World News – Issue 11


Author: Clark Scally

Georgia, United States. Wilcox County High School in rural Georgia just hosted its first integrated prom in school history. Until this year, separate white and black proms were held for the school of 380 students. A roughly even number of black and white students make up the demographics of the school. A group of four female students pursued the idea, gathering national support via their Facebook group named Integrated Prom, which received over 25,000 likes and enough donations to rent a ballroom and buy enough food and gift bags for every couple. The prom was held on Saturday, April 27 with over half the school in attendance.

The New York Times

Spain. A Dutchman suspected of being behind the largest internet attack in history was arrested in Barcelona on April 26. A Distributed Denial of Service (DDoS) attacked the extensive servers of multinational anti-spam corporation Spamhaus in March, slowing internet connection speeds worldwide. The attack has been traced to Dutch hosting firm Cyberbunker, and the man arrested in Barcelona is believed to be Sven Kamphuis, the owner and manager.

“Spamhaus is delighted at the news that an individual has been arrested and is grateful to the Dutch police for the resources they have made available and the way they have worked with us,” an anonymous Spamhaus spokesman said. “Spamhaus remains concerned about the way network resources are being exploited as they were in this incident due to the failure of network providers to implement best practice in security.”

BBC World Service

Italy. Italy swore in Enrico Letta as the new prime minister last Sunday after months without a government following February’s disputed election. Just outside Letta’s office that same day, a gunman fired seven shots and injured two military police officers and a passer-by. The man has been identified as Luigi Preiti, an unemployed man from the destitute region of Calabria. National security sources say Preiti tried to take his own life following the shooting, but he had run out of bullets. “Shoot me! Shoot me!” Preiti reportedly screamed as police detained him.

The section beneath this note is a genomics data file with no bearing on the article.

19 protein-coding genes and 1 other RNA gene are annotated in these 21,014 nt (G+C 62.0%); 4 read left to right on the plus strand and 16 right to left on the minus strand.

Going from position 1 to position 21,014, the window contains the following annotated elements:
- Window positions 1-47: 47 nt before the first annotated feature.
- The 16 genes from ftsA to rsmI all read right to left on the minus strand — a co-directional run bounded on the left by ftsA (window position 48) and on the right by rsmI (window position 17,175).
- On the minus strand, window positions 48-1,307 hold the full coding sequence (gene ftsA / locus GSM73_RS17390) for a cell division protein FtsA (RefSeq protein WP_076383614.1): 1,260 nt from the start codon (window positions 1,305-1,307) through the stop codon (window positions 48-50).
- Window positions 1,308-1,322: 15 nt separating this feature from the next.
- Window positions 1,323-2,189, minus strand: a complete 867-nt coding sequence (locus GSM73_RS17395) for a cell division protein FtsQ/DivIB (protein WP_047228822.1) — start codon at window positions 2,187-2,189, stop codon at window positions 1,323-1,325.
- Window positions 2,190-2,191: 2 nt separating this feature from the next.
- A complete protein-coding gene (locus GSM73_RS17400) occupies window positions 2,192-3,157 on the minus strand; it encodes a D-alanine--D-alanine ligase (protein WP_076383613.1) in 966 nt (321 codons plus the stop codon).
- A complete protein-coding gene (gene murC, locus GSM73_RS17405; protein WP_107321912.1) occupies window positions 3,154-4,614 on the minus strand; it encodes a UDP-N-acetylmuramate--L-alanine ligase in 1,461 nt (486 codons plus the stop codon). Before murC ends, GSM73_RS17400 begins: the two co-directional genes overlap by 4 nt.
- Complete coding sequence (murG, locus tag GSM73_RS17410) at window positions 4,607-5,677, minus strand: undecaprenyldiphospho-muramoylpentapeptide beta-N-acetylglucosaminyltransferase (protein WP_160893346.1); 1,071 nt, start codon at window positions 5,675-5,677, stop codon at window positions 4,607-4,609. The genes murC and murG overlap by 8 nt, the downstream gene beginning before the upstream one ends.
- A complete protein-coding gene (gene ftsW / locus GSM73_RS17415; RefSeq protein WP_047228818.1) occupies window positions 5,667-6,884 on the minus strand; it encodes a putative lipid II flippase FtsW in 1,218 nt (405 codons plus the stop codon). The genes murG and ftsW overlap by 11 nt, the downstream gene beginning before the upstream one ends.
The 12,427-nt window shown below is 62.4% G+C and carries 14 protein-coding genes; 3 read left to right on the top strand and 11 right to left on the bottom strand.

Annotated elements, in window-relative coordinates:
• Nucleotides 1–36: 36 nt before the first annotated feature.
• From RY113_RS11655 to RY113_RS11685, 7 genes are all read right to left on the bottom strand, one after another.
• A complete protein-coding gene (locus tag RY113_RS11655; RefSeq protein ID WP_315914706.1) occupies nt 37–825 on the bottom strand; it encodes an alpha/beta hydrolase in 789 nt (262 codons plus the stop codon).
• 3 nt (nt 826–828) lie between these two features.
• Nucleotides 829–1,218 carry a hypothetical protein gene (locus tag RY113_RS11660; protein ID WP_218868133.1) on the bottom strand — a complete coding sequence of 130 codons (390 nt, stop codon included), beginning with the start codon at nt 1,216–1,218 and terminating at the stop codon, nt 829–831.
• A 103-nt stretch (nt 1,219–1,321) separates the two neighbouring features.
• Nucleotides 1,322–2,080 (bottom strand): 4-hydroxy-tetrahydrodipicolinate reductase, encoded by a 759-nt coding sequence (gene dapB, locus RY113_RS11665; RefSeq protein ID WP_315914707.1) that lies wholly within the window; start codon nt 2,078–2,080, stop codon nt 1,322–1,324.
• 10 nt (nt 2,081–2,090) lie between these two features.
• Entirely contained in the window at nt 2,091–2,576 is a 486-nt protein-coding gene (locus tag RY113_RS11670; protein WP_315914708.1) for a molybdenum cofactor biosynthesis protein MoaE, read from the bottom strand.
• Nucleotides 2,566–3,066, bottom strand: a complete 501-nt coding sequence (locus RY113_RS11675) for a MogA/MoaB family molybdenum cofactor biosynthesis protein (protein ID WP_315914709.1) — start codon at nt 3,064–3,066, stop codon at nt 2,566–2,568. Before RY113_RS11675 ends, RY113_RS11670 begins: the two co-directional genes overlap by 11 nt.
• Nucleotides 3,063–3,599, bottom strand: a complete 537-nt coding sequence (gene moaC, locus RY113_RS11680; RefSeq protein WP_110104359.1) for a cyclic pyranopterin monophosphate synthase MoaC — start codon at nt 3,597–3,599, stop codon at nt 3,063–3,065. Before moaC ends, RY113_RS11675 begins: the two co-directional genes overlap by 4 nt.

Italy remains deeply politically divided following disastrous elections with no majority leader and allegations of widespread corruption and fraud in voting misconduct. “The new government will fall unless Letta promises, in his maiden speech, to swiftly abolish an unpopular housing tax and repay the 2012 levy to taxpayers,” Renato Brunetta, lower house leader of former president Silvio Berlusconi’s People of Freedom party, said at a subsequent press conference.

The shooting is ruled an isolated incident. Preiti, the shooter, confessed he had planned to wait for Enrico Letta and other politicians to exit the building and then assassinate them, but he overslept and was too late. Angered at mistiming his attack in his mental distress, Preiti continued with his planned attack regardless. Two of the victims were released from the hospital with minor injuries, but one officer, shot in the neck, remains in intensive care at press time.

Reuters and The New York Times

Russia. Twenty-seven activists were arrested on April 27 while protesting the prosecution and violent treatment of protesters under President Vladimir Putin’s rule. Fifty people in Moscow’s Red Square protested the 650 people still in detention after a rally last May concerning the inauguration of President Putin in a controversial third term. A police investigation claims the riots were caused by Left Front political party opposition leader Sergei Udaltsov’s attempts to topple Putin’s government. Opposition activists deny this claim and say the riots were caused by police provocation. Udaltsov is still under house arrest. A much larger rally in the middle of Moscow is planned for May 6, the anniversary of the protest violence.

Ria Novosti English News Service and Russia Today

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